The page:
According to another aspect of the invention, the means for detecting a loss of power includes a feedback circuit to the super capacitor array.

According to another aspect of the invention, there is provided a boost regulator connected between the super capacitor array and the LED array to provide constant current to the LED array when the super capacitor array is supplying power to the LED array.

According to another aspect of the invention, there is provided a first white light power supply connected to white LEDS within the LED array, a second white light power supply connected to the white LEDs, and a green light power supply connected to green LEDs within the LED array. According to another aspect of the invention, the super capacitor array provides emergency power to the white LEDS only by being connected between the first white light power supply and the white LEDs; and between the second white light power supply and the white LEDs.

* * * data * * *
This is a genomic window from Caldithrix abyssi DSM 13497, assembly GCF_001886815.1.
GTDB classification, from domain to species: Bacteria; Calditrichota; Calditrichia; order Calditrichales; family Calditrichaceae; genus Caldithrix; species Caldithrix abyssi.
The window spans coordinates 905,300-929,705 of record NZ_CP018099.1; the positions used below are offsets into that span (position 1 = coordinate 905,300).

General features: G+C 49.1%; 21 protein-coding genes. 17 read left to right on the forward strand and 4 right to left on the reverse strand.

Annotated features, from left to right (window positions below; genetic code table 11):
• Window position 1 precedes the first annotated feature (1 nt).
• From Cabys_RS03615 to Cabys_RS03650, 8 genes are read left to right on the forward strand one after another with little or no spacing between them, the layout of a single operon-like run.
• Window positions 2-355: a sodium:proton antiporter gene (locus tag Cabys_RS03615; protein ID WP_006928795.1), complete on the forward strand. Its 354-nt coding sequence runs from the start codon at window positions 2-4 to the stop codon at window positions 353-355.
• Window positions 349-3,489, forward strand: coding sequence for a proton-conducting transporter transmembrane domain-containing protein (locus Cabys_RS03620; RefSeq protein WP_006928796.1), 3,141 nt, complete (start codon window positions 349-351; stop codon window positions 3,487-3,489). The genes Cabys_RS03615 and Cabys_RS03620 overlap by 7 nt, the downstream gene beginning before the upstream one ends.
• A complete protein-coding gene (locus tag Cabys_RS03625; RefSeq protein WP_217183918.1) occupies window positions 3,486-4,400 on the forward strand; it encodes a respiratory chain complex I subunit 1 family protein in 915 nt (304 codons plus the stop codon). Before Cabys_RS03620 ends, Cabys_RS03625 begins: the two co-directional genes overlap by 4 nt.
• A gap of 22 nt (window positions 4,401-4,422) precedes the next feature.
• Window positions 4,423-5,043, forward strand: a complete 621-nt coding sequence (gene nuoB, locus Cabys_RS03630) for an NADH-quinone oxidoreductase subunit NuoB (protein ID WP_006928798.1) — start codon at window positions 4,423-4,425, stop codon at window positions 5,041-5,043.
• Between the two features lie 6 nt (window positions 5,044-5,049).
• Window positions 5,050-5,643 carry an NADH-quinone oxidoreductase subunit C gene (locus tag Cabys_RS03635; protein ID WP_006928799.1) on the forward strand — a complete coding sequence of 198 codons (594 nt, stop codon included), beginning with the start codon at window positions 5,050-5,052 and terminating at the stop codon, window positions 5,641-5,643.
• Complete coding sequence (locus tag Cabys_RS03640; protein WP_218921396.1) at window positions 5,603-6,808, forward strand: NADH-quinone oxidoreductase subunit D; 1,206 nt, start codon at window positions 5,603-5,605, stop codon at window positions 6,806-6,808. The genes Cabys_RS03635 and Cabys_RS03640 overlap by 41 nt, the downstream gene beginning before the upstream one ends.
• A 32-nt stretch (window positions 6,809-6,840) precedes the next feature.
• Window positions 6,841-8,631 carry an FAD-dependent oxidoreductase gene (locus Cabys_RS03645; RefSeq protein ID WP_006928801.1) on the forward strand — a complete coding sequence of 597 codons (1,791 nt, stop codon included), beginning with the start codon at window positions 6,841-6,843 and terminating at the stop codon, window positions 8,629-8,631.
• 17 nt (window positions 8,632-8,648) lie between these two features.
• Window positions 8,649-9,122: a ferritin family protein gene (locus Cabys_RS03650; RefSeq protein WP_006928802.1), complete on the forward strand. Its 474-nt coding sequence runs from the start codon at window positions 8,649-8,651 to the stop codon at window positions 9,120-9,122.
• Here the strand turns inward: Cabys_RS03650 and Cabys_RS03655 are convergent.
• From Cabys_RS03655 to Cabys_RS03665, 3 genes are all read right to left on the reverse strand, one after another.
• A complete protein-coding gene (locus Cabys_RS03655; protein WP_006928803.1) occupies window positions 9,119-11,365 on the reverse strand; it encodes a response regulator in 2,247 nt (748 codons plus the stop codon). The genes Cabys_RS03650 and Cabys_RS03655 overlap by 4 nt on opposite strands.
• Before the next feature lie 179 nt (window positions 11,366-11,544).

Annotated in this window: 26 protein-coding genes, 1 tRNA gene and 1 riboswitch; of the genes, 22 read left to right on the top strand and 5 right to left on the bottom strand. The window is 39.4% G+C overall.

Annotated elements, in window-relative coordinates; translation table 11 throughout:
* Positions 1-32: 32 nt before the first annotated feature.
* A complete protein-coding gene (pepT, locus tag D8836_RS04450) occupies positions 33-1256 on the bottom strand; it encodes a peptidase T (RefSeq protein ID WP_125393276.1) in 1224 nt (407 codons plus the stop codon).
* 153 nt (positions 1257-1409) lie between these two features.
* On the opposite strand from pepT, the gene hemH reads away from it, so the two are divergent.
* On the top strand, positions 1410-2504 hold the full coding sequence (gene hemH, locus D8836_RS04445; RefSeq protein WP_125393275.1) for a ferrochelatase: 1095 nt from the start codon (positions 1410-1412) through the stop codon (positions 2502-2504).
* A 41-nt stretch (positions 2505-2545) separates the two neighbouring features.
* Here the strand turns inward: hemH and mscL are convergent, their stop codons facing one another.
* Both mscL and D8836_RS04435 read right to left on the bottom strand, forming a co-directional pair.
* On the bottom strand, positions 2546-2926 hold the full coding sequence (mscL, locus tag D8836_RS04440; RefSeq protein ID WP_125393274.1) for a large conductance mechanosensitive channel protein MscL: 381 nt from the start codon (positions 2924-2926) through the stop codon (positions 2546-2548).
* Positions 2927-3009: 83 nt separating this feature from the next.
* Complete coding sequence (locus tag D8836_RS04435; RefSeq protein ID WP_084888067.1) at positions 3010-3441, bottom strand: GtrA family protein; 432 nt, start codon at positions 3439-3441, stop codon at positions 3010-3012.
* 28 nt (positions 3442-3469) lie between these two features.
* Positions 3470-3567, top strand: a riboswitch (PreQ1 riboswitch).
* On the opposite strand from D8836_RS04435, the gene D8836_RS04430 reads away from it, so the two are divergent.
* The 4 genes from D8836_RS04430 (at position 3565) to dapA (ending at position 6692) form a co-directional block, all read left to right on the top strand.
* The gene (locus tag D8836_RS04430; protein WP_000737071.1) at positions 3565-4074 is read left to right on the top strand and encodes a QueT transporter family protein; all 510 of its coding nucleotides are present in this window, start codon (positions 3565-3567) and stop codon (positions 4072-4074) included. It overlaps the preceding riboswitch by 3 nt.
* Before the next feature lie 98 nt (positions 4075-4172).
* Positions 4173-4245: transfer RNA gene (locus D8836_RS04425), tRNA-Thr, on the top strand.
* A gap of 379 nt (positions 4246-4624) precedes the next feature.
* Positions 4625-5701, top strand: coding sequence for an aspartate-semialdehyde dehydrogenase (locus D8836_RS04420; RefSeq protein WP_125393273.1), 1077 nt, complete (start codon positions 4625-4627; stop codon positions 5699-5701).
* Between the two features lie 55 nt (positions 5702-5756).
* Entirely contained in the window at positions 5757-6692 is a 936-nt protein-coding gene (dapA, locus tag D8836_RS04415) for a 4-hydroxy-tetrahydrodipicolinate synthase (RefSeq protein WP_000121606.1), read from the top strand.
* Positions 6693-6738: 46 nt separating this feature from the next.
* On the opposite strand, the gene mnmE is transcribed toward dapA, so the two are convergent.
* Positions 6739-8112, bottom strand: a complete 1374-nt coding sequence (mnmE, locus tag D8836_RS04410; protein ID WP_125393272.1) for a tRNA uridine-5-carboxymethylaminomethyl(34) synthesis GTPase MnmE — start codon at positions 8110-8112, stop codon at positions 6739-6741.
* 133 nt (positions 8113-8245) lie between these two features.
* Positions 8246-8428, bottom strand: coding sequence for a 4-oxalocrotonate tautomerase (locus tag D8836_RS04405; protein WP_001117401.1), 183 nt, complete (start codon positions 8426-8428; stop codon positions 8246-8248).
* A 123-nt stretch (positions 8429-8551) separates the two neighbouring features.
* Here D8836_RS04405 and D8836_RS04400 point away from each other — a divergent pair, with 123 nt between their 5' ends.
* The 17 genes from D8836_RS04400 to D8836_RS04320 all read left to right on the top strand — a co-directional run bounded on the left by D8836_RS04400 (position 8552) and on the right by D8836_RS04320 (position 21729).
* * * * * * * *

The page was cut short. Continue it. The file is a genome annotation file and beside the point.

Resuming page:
BRIEF DESCRIPTION OF THE DRAWINGS

Embodiments will now be described, by way of example only, with reference to the attached Figures, wherein:

FIG. 1 shows an exemplary super capacitor pack in accordance with one embodiment of the invention.

FIG. 2 shows a schematic of the control and wiring

FIG. 3 is a schematic of the emergency power sub-system.

FIGS. 4a-4c shows one embodiment of the lighting system of the invention in an exemplary shelter

DETAILED DESCRIPTION OF THE EMBODIMENTS

While the invention will be described below with respect to certain exemplary arrangements, and applications, it will be understood by a person skilled in the art that these are provided by way of example only. The application of super capacitor packs to provide emergency power to portable lighting systems, and various ways of applying and implementing this backup system are considered within the scope of the invention.